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Snow, is it really so different in the UK?

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Snow, is it really so different in the UK?

Old 3rd Feb 2015, 13:16
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Snow, is it really so different in the UK?

It may not happen every year but it always seems that whenever the White fluffy stuff falls out of the sky the UK grinds to a halt.
Yet counties on a similar latitude appear to cope admirably.
What do these countries do that allows life to continue whenever a dusting of snow touches down?
Could the fitting of the appropriate type of tyres during the winter months be the solution?
In Germany, I believe, if one is involved in an Rta without winter tyres during the winter months, the insurance payout has a significant reduction.
Is it the "Health and Safety" culture that has made us all so nervous?
I know what my opinion is, I would be interested in the Blasters's .
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Old 3rd Feb 2015, 13:21
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if it happens frequently it's cost effective to have the machinery and infrastructure to deal with it; if it's uncommon it's more cost effective just to live with the consequences. Just basic economics at work - there are higher priority needs to spend the money on.
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Old 3rd Feb 2015, 13:25
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Here in Vikingwinterland we use snow tyres, never bought a car without two complete sets, except for when we lived in the Phils.
Not mandatory, but try having an accident without. Many also choose studded tyres, good on black ice, haven't used them myself for the last 15 years. Studless will be fine on snow and rough ice.

Three more items:
  • Wash tyres frequently during winter, even in summer it's a good ide.
  • Make sure the hand brake is between front seats. I hate my wife's Mercedes.
  • Drive faster than everyone else on the road.
Per
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Old 3rd Feb 2015, 13:33
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Have you seen the price of winter tyres?????????? From 'Which'........

5) How much do winter tyres cost?

Ideally, you need a second set of rims to which to fit your winter tyres. In many countries that already use winter tyres, drivers often opt for steel rims, which are less likely to corrode after exposure to winter grit.
Four winter tyres and spare rims for a Mini start from £560, excluding assembly. However, if you’re a family-hatch driver, KwikFit quoted £635 for a set of four 205/55 R16 Goodyear Ultragrip8 winter tyres (Nov 2011) – but additional rims are extra. Punctures are a distinct possibility - buy five winter tyres not four.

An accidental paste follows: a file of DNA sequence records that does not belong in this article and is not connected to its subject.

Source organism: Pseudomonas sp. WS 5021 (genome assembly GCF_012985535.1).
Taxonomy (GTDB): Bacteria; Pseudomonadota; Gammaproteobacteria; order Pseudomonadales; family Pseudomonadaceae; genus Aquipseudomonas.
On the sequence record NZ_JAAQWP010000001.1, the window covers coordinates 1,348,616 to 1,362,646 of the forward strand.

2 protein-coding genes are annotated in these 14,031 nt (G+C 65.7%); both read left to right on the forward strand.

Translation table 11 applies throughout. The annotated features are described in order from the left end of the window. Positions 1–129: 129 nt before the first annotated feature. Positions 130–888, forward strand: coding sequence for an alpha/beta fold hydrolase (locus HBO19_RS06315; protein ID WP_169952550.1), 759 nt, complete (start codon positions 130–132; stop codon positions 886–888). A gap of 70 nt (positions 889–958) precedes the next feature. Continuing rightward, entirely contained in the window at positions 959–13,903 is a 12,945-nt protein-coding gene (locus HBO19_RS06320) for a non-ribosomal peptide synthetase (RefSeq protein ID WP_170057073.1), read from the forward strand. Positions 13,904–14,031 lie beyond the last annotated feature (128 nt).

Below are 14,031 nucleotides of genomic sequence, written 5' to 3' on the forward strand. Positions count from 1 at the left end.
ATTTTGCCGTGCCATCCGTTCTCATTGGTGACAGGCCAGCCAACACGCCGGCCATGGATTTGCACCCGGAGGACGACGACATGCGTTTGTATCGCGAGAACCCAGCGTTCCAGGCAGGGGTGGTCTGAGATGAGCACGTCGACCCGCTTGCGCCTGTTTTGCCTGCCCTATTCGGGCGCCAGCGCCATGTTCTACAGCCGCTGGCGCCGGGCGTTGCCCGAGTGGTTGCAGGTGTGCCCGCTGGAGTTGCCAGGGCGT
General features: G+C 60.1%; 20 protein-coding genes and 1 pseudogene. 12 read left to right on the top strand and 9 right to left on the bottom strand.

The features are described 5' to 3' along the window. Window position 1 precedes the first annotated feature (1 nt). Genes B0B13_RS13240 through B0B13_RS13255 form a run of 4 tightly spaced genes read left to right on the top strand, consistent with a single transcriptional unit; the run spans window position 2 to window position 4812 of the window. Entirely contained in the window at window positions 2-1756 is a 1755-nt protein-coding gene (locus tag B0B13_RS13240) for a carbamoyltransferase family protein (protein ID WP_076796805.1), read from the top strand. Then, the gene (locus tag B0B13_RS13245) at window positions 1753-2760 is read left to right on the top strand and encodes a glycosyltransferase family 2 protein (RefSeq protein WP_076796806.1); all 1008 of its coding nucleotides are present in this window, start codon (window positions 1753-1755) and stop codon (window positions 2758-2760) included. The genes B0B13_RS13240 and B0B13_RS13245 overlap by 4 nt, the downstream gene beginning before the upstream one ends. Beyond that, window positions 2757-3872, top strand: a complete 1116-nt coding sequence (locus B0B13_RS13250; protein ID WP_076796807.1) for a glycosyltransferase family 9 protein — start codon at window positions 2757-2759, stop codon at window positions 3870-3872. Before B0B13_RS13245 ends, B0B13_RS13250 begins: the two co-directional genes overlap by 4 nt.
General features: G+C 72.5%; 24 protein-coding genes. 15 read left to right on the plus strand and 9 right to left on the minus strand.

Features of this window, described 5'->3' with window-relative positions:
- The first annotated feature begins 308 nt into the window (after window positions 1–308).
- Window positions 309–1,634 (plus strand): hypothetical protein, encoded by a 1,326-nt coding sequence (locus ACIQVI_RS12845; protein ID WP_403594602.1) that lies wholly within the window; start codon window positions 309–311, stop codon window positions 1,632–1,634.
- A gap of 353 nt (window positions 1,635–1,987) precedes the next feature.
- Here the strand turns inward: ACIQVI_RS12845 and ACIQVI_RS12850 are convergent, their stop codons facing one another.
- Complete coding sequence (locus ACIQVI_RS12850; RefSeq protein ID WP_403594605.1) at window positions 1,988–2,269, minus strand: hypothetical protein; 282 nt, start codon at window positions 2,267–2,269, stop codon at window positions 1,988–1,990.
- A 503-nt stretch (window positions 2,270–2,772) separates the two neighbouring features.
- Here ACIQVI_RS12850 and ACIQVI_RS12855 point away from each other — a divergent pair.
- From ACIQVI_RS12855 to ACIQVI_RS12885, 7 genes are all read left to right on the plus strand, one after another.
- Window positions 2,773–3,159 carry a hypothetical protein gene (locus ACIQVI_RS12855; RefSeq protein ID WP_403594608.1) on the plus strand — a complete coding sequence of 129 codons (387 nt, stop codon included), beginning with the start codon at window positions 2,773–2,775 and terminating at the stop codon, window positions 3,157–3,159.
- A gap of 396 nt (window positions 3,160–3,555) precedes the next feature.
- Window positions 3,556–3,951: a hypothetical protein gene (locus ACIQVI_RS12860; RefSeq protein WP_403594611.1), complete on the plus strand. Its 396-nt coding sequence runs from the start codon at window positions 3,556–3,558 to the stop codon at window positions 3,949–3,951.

However, we think if you’re fitting winter tyres, it’s worth carrying a winter spare as well – since fitting a summer spare alongside three winter ones could seriously upset your car’s handling, whether it’s cold or not.

Those up-front costs may seem eye-watering, but overall costs aren’t actually as high as they sound. You’ll get wear from both sets of tyres, so once you’ve made the initial investment, the average time between replacements will be roughly doubled.
Unless you have room in the garage or shed, you'll probably also need to pay to store your 'out-of-season' wheels – several fast fit centres and car dealers are already offering this facility at a relatively low cost

Ps. Those are 2011 prices

Last edited by dazdaz1; 3rd Feb 2015 at 13:44.
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Old 3rd Feb 2015, 13:54
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There are several reasons for not bothering with "winter" tyres in the uk
(1) mostly we don't have extended periods of very low temps
example my location is just 40 miles south of Hadrian's wall and this is my local observatory averages:
(°C) Max. Min. temp
Jan 6.1 2.2
Feb 6.2 2
Mar 7.9 3.2
Apr 10.2 4.7
Oct 12.5 7.9
Nov 9.1 5.1
Dec 6.8 2.8
Mostly the "mins" are at night/dawn. So for most drivers most of the time the temperature will be at or above th +7deg that is upper limit of winter tyres

(2) British insurers are rip-off merchants of the very highest caliber
http://www.theaa.com/motoring_advice....htmlInsurance implications - winter tyres

If you fit winter or all-season tyres in place of your standard 'summer' tyres there should be no need to tell your insurer – even though the speed index might be lower.............